Barack Obama is no longer revered in Europe, but Politico reminds us that he is still far more popular than his Republican predecessor, George W. Bush, was.
Which makes Republican criticism of his European policy a little hard to swallow.
This isn’t just about popularity. When Europe took offense at Bush’s unilateralist, shoot-first-and-ask-questions-later policy, it had real consequences: France and Germany opposed the Iraq War, leading to the deepest rift in transatlantic relations in decades. It gave new purpose to European defense cooperation outside NATO, which undermined the alliance’s cohesiveness.
Obama has acted multilaterally and more diplomatically. This, too, has had a real impact.
The Obama program
Europe supported sanctions against Iran, which helped force the country to the negotiating table, given that European companies did far more business with Iran than their American counterparts.
A nearly-united West intervened in Libya in 2011. Germany had doubts about the war, but, unlike in 2003, mostly kept those doubts to itself.
France and the United States deepened counterinsurgency and counterterrorism cooperation in West Africa, including Mali.
The alliance has remained united in the face of Russian aggression, despite Russia’s best efforts to pry more sympathetic nations, like Germany, Greece and Hungary, away from the rest.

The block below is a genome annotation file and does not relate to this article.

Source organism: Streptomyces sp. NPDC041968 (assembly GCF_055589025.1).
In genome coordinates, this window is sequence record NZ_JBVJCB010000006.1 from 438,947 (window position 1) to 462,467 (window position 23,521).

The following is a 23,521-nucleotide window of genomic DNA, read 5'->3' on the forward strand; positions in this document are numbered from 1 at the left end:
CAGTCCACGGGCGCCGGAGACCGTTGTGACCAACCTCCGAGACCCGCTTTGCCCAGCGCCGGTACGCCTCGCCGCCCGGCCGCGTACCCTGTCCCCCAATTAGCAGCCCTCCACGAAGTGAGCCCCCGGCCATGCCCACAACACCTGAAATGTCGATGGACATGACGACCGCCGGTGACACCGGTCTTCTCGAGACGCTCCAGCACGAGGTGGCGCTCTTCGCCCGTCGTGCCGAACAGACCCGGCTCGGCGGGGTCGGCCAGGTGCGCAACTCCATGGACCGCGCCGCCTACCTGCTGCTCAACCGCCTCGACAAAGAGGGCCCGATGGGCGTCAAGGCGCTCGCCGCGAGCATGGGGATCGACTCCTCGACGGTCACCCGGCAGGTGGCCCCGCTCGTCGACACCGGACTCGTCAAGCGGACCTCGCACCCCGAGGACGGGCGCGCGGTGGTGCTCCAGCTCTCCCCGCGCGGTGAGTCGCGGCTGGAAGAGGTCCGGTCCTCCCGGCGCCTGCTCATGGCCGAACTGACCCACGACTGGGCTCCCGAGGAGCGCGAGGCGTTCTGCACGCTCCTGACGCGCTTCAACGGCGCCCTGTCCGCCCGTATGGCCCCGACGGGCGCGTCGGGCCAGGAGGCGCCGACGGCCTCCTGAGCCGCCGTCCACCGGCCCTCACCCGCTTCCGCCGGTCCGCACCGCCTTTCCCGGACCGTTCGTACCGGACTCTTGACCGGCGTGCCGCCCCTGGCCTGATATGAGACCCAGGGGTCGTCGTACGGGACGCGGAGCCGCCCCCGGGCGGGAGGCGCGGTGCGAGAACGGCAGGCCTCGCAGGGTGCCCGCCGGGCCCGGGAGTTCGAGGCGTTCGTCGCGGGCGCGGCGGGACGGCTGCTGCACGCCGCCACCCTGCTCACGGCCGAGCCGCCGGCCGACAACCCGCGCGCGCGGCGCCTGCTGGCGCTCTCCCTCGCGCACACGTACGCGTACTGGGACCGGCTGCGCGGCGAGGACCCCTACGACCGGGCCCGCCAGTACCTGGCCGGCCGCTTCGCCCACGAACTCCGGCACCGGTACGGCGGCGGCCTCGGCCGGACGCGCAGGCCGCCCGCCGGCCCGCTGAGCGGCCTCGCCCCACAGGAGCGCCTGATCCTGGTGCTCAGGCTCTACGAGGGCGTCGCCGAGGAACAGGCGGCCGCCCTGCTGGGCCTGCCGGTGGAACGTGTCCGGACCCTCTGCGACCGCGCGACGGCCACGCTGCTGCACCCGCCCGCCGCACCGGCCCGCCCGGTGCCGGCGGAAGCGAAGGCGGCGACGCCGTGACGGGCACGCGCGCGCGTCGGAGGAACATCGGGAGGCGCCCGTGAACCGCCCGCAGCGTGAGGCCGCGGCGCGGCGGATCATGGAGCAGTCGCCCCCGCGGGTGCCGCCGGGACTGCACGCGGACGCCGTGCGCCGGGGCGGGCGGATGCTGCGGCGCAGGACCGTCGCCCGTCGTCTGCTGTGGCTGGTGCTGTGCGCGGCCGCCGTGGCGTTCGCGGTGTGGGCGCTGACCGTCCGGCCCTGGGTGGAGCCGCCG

A Bush-like policy of bluster and projecting “strength” would not have accomplished all — perhaps not even any — of this.
Germany would have more loudly opposed intervention in Libya. Italy might have too. France would have hesitated to work so closely with the Americans in Africa. And forced to choose between East and West, some Russophile governments in Central Europe might have gone over to the other side.
Obama’s record on Europe hasn’t been spotless.
His administration criticized European austerity policies and pushed for a “rebalancing” of world trade in favor of net importers, like the United States. Both of which irked the Germans, even though Obama, by all accounts, established a close working relationship with Chancellor Angela Merkel.
The president was at times insensitive to the “special relationship” with the United Kingdom, refusing to affirm British sovereignty over the Falklands, for example, and disclosing information about Britain’s nuclear submarines to the Russians under the New START treaty. (That was before Russia invaded Ukraine.)
This all took place against the backdrop of America’s loudly-advertized “pivot” to Asia, worrying the Europeans that they could lose out.
And then Washington officials criticized the British and the Germans when they made their own deals with the Chinese.
None of this comes even close to the division and mistrust that characterized relations during the Bush years, however.
After seven years of Obama and the stability he has restored to transatlantic relations, Americans may not always remember just how bad things were. From the left to the right, Bush was widely perceived as not only reckless but a warmonger in Europe.
Now Republicans are nominating for president a man who may have repudiated the Iraq War but is in every other way the caricature Europeans imagined George W. Bush to be: ignorant of world affairs, inattentive to the liberal world order America built, macho and unilateralist.
Yet they expect to be taken seriously when criticizing Obama’s policy on Europe?
Sorry, but no.